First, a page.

Penn has heard first-hand how tragedy can happen when the drug is taken in the wrong settings. “One recent case was very concerning,” he says. “A 21-year-old woman tried to treat her own depression through self-medicating with a high dose of psilocybin. She got very distressed, and apparently tried to go to the office the next day before deciding she wasn’t in a fit state to work. She turned around, stopped in the middle of the Golden Gate Bridge [in San Francisco] and jumped off.”

While independent researchers are optimistic, they still urge caution. Dourron feels that there needs to be a more concerted scientific effort to look for potential risks in the wider population, particularly in vulnerable patients.

Matt Butler, an academic psychiatrist at King’s College London, is concerned that the substantial commercial interest in psychedelics will lead to them being ushered into the mainstream prematurely.

“There are pressures to get things pushed forward,” he says. “The results are promising, but I think we need to do more research. There are lessons from the 50s, 60s and 70s, when psychedelics were pushed through quite quickly and things didn’t end well.”

The placebo problem

The psychedelics revolution is progressing at pace. Regulators in Australia gave psychiatrists the green light from last month to prescribe MDMA and psilocybin for PTSD and depression.

“Maybe it’s a decision based on their perceived lack of risk versus the potential for usefulness,” says Rachael Sumner, a pharmacy researcher at the University of Auckland in New Zealand. “But there are these issues that are well known.”

Sumner’s surprise stems from the question marks that still exist regarding how to measure the benefits of psychedelic-assisted treatment. Most medicines are assessed by giving one group of patients the active drug and another a placebo, before comparing the two. Ascertaining whether a new drug performs better than a placebo is particularly imperative in depression, where patients commonly experience a short-term psychological boost from receiving a new treatment.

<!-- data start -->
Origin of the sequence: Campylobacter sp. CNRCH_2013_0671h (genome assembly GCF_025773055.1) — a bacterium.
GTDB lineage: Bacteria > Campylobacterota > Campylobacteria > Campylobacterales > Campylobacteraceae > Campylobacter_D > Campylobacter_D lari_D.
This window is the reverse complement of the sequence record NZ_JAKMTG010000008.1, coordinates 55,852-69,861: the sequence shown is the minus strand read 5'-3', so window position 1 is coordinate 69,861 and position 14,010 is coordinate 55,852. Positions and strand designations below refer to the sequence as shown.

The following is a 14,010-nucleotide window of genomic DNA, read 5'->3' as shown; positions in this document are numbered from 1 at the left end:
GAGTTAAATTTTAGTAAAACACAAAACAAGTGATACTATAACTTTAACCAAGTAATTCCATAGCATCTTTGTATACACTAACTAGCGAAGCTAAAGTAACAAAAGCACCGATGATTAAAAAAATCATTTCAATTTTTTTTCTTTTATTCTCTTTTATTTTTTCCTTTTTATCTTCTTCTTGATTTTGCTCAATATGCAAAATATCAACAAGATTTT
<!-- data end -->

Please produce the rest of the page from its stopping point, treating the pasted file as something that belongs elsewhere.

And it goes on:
But this works only if patients cannot guess whether they have received the drug or not, and with psychedelics, most can tell. While scientists have tried various placebos – from the vitamin supplement niacin, which causes flushes, to the sedative remifentanil – Sumner says that in her experience the majority of participants can guess.

This can cause an additional problem. The crushing disappointment from realising they have not received the psychedelic can cause a patient’s condition to deteriorate. Both Butler and Sumner have published papers speculating that some of the large differences between psychedelic and placebo groups in trials is not just because patients on the drugs have improved, but because those on the placebo have worsened. “I think we’re probably overestimating how effective they are at the moment,” says Butler.

“In the media, a lot of ink gets thrown about this topic,” he says. “People read that and say: ‘I have depression and my buddy grows mushrooms. Maybe I’ll just take this and see if it makes me better.’ But what those narratives are overlooking is that there’s a lot more to psychedelic treatment than just the drug, and there’s this whole context and safety container that makes it safer.”

(For complete article Is the therapeutic potential of hallucinogens risky and overhyped? | The Guardian)

Also see Psychedelics: The New Panacea – Just Like Cannabis, it will Fix Everything, Won’t it?